Grace in History, Grace Now

David gave this talk as a "one-off" message at Grace City Church (Sydney) in 2014. Click here to download it.



As a family of churches we have understood teaching about grace for many years; it is one of our core values. Now in the UK as in many parts of the world as we reach out to a largely post-Christian generation, our need for showing grace to society around, to people we reach who have often little background of Christian truth and morality is going to test us as churches. For that reason I want to teach a Scripture, probably unexpected in this context, that shows grace in historic perspective and has lessons for us today.

God had one plan throughout the history of the Bible: To put everything right through Jesus Christ, Israel’s Messiah.

Matthew was one of the well educated disciples, he was a tax collector and he wrote down the stories about Jesus particularly for Jewish Christians in the early church. He started off by showing how the Messiah came fulfilling the promises of the Old Testament and started (in a strange way to us) with a genealogy to show how the coming of the Messiah was a fulfilment of all that had been promised. What to us was a rather boring start – to the Jewish readers/hearers it was full of meaning because all these names represented a story with which they would have been familiar.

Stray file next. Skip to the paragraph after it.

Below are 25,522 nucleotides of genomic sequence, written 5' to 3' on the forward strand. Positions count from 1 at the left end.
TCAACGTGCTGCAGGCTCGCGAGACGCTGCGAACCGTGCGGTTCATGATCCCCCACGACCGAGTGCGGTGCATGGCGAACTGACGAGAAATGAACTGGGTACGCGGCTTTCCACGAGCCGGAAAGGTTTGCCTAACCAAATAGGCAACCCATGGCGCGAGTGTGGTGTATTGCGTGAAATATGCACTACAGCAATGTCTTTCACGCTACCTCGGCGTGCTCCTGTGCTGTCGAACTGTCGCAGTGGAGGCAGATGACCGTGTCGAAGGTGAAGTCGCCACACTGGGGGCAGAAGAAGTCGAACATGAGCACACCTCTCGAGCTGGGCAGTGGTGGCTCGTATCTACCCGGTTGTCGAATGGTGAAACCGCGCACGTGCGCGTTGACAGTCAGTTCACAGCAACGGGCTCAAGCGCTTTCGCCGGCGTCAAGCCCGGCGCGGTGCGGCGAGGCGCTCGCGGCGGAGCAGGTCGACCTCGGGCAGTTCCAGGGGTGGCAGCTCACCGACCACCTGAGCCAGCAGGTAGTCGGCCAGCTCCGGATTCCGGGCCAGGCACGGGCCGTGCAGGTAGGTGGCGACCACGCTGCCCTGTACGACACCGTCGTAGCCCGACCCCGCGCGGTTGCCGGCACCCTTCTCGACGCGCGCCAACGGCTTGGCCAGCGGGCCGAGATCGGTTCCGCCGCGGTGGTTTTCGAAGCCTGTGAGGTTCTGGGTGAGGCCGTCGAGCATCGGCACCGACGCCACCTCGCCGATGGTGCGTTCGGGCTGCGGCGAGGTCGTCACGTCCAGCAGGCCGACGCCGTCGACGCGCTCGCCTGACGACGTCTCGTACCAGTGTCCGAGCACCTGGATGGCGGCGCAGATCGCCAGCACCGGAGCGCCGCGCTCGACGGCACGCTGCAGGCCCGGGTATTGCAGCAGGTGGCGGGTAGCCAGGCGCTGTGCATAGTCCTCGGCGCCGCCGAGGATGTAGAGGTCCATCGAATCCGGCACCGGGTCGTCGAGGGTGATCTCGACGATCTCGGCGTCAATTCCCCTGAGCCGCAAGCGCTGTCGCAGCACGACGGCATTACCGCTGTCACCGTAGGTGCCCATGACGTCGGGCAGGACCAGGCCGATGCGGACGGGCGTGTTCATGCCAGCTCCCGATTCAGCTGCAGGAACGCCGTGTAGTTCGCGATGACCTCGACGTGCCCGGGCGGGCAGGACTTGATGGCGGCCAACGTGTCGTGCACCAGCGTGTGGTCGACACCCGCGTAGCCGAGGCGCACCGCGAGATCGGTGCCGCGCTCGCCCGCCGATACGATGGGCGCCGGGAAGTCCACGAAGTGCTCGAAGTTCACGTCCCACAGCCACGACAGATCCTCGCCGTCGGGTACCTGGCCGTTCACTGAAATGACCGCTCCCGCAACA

“The average modern person who thinks ‘maybe I’ll read the New Testament’ is puzzled to find, on the very first page, a long list of names he or she has never heard of. But it is important not to think that this is a waste of time. For many cultures ancient and modern, and certainly in the Jewish world of Matthew’s day, this genealogy was the equivalent of a roll of drums, a fanfare of trumpets, and a town crier calling for attention. Any first century Jew would find this family tree both impressive and compelling. Like a great procession coming down a city street… all eyes are waiting for the one who comes in the position of greatest honour, right at the end.” - Tom Wright

THE SCRIPTURE: Matthew 1:1-16

“The book of the genealogy of Jesus Christ, the son of David, the son of Abraham.

 Abraham was the father of Isaac, and Isaac the father of Jacob, and Jacob the father of Judah and his brothers,  and Judah the father of Perez and Zerah by Tamar, and Perez the father of Hezron, and Hezron the father of Ram and Ram the father of Amminadab, and Amminadab the father of Nahshon, and Nahshon the father of Salmon,  and Salmon the father of Boaz by Rahab, and Boaz the father of Obed by Ruth, and Obed the father of Jesse,  and Jesse the father of David the king.